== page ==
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Anything But Love (A Movie Review)

Updated: Nov 5, 2020

Anything But Love

Anything But Love


Starring Isabel Rose, Andrew McCarthy, Cameron Bancroft, Ilana Levine, Victor Argo, Peter Appel, Bart DeFinna, Sean Arbuckle, Michael J. Burg, Matthew Lawler, Frank Senger, Josh Stamberg, Craig Wroe and Eartha Kitt.

Screenplay by Robert Cary and Isabel Rose.

Directed by Robert Cary.

Distributed by Samuel Goldwyn Pictures.  Rated PG-13.  99 minutes.

I first saw this movie in May of 2002 at the Maryland Film Festival.  At the time it had the more evocative title Standard Time.  It was a charmingly old-fashioned romantic comedy and I was disappointed that it appeared to get lost in the shuffle, never getting a theatrical release or even popping up on video.  It’s nice to see a year and a half later that the film is starting to slowly make its way into theaters across country.  If you have a chance to catch it, it’s definitely worth it.

The movie stars, and was co-written by, Isabel Rose, a theatrical actress and singer.  (Her only previous film credit was a small role in Forrest Gump).  Rose plays Billie Golden, a thirtyish cabaret singer who likes to imagine herself as Rita Hayworth or Audrey Hepburn, performing in chic, swanky nightclubs of the 1950s.  The film captures the feeling and the era wonderfully, it really does feel like a film from this period, but without the arch campiness of the recent Renee Zellweger sixties pastiche Down With Love.

The problem is, Billie lives fifty years later, and the only place that will hire her is a crummy bar in her neighborhood of Queens, near where Billie lives with her mother.  Billie’s father was a big band musician who disappeared years earlier, and her mother does not support Billie’s dreams… or delusions… which Billie resents seriously.  When it comes to the things she wants, Billie just isn’t ENOUGH; she’s a good singer, but not the best, she’s pretty but getting older, she’s determined and yet completely insecure.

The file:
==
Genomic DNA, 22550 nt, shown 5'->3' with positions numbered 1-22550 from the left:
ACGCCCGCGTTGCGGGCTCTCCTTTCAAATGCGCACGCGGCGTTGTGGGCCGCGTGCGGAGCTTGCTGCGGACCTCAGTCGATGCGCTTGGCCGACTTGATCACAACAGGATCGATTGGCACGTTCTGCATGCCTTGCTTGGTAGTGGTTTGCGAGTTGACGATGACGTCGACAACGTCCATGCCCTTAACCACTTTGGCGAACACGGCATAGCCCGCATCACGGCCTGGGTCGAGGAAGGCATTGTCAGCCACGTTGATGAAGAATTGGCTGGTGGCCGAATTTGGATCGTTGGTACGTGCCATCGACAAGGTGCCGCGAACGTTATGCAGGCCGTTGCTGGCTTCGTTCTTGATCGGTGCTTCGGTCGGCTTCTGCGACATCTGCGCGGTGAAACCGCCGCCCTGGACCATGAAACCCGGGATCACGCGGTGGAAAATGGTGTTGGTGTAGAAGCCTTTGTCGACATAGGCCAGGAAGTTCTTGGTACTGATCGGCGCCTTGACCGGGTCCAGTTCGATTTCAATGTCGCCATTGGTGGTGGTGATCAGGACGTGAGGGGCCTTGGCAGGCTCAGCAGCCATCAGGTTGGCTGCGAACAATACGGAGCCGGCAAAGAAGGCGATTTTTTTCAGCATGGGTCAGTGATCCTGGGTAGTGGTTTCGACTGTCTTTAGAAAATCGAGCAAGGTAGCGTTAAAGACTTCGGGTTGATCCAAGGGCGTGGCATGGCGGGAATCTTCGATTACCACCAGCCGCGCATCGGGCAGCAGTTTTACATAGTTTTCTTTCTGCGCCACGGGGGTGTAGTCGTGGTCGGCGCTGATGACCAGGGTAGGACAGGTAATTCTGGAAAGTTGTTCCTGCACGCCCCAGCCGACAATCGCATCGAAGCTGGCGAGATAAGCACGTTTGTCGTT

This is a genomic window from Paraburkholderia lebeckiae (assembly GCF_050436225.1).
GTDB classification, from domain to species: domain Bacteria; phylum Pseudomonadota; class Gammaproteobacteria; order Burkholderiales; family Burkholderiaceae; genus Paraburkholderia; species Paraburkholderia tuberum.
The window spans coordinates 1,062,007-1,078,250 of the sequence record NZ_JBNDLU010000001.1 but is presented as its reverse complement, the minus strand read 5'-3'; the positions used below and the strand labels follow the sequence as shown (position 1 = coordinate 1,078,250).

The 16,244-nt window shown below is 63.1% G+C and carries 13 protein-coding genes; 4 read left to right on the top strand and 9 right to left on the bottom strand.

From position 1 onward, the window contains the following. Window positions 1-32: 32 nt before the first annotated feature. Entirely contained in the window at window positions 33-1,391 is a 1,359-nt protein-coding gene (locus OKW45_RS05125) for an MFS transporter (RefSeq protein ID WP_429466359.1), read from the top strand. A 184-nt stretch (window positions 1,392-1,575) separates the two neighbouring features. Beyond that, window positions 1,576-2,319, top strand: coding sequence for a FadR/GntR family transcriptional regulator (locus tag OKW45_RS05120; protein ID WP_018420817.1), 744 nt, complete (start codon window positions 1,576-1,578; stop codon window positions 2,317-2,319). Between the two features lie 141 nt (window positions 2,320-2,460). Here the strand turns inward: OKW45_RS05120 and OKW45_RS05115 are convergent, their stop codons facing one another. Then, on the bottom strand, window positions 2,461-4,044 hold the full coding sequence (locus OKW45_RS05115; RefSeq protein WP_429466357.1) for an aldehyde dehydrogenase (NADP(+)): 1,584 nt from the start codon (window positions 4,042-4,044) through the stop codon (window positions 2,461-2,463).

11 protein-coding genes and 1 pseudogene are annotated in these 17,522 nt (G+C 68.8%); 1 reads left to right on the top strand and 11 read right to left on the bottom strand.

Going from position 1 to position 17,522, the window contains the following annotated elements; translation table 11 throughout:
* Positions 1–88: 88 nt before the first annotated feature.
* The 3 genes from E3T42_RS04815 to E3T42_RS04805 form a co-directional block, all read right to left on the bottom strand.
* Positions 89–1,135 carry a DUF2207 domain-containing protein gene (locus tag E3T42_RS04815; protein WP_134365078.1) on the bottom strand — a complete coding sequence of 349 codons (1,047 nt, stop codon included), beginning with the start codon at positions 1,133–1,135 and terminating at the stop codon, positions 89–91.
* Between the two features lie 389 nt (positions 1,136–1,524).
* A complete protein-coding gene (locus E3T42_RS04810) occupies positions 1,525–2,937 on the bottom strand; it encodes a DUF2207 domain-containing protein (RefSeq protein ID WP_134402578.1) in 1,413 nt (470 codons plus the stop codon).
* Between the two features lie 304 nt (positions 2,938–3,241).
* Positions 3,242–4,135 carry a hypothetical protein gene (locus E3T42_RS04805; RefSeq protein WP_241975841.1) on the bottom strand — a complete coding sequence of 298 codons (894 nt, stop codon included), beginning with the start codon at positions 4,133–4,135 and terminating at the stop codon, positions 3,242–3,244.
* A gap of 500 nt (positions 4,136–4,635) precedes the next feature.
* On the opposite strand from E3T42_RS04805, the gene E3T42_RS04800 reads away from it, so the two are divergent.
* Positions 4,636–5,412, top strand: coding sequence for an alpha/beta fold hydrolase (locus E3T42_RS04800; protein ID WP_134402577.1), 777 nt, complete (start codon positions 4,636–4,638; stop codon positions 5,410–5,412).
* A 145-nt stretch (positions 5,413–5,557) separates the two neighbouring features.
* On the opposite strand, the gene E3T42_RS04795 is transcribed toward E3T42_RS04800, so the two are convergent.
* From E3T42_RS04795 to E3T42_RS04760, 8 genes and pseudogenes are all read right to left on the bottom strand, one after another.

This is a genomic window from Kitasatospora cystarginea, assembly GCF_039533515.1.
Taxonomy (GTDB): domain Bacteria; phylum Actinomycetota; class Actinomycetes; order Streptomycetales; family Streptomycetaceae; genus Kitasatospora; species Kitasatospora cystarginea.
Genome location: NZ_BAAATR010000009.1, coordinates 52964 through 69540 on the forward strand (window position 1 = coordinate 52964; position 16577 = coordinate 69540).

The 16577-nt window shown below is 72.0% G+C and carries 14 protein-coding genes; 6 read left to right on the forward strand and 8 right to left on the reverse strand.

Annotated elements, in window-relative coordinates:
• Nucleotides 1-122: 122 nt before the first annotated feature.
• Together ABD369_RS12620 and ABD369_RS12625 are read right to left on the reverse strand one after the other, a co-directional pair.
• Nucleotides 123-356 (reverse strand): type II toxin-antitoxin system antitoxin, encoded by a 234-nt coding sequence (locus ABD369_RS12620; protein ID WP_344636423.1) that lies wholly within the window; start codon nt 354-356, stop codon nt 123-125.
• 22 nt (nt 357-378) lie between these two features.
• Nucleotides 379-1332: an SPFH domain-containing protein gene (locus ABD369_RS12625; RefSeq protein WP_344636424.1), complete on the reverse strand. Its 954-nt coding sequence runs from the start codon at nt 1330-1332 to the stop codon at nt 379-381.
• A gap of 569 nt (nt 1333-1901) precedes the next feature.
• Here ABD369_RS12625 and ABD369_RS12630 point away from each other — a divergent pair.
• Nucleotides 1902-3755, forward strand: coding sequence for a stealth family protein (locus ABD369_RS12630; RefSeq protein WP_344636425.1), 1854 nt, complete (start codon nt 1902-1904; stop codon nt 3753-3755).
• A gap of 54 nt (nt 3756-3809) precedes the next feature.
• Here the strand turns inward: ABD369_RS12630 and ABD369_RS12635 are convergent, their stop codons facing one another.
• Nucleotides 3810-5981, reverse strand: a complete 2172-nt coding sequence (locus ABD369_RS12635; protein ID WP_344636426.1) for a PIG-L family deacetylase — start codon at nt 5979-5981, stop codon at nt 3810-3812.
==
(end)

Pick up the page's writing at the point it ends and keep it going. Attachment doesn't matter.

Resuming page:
Billie’s life changes significantly when two men enter her life.  The first one is Greg (Cameron Bancroft), an old high school acquaintance who has grown into an extremely successful lawyer.  He is handsome, personable and successful, but he’s also selfish and has no time for Billie’s dreams.  When she loses the bar job, she has to give in to commercial pressure and goes to an audition to sing a commercial.  She instantly gets into a fight with Elliot (80s brat packer Andrew McCarthy) a bohemian pianist who is also is forced to give up his art for money when he hires himself out as an accompanist and plays at a piano bar.  The passion of their fight soon turns into a grudging mutual admiration when Billie hires Elliot as a music teacher.

They become friends and feel a romantic spark, but will Billie give up the safety that Greg offers to return to the dreams she is supposed to be leaving behind?  The question really isn’t that hard to answer, but it is still charming the twists and turns the plot takes to make it to the end.  The movie isn’t an earth-shattering innovation, but it’s a perfectly appealing traditional love story.  These days, the world can use more of those.  (10/03)

Jay S. Jacobs

Copyright © 2003 All rights reserved. Posted: August 13, 2003.

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